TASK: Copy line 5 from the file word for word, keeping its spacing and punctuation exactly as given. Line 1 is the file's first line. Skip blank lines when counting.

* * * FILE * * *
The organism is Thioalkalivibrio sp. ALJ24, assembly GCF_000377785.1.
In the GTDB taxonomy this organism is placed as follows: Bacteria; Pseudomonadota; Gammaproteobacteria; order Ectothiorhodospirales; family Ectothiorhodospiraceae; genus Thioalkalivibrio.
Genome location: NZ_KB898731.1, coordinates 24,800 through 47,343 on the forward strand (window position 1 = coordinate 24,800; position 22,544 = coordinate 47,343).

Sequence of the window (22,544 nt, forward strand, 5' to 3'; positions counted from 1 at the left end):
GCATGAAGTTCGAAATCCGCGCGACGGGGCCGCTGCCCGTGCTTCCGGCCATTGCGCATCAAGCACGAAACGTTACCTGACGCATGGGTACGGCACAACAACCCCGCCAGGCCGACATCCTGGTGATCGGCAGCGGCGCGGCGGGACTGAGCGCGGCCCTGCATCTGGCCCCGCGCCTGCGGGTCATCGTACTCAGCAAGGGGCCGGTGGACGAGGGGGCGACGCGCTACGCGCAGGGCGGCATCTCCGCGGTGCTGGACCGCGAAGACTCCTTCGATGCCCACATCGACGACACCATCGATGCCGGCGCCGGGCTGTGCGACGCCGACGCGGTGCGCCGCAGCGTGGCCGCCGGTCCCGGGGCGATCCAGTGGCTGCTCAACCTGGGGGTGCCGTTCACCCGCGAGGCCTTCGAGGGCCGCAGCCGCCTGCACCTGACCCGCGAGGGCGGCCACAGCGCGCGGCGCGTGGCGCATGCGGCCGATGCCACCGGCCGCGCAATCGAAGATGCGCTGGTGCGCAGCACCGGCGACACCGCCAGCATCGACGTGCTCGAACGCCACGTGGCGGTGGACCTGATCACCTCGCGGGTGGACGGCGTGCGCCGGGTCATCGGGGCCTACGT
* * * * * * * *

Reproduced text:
GCATGAAGTTCGAAATCCGCGCGACGGGGCCGCTGCCCGTGCTTCCGGCCATTGCGCATCAAGCACGAAACGTTACCTGACGCATGGGTACGGCACAACAACCCCGCCAGGCCGACATCCTGGTGATCGGCAGCGGCGCGGCGGGACTGAGCGCGGCCCTGCATCTGGCCCCGCGCCTGCGGGTCATCGTACTCAGCAAGGGGCCGGTGGACGAGGGGGCGACGCGCTACGCGCAGGGCGGCATCTCCGCGGTGCTGGACCGCGAAGACTCCTTCGATGCCCACATCGACGACACCATCGATGCCGGCGCCGGGCTGTGCGACGCCGACGCGGTGCGCCGCAGCGTGGCCGCCGGTCCCGGGGCGATCCAGTGGCTGCTCAACCTGGGGGTGCCGTTCACCCGCGAGGCCTTCGAGGGCCGCAGCCGCCTGCACCTGACCCGCGAGGGCGGCCACAGCGCGCGGCGCGTGGCGCATGCGGCCGATGCCACCGGCCGCGCAATCGAAGATGCGCTGGTGCGCAGCACCGGCGACACCGCCAGCATCGACGTGCTCGAACGCCACGTGGCGGTGGACCTGATCACCTCGCGGGTGGACGGCGTGCGCCGGGTCATCGGGGCCTACGT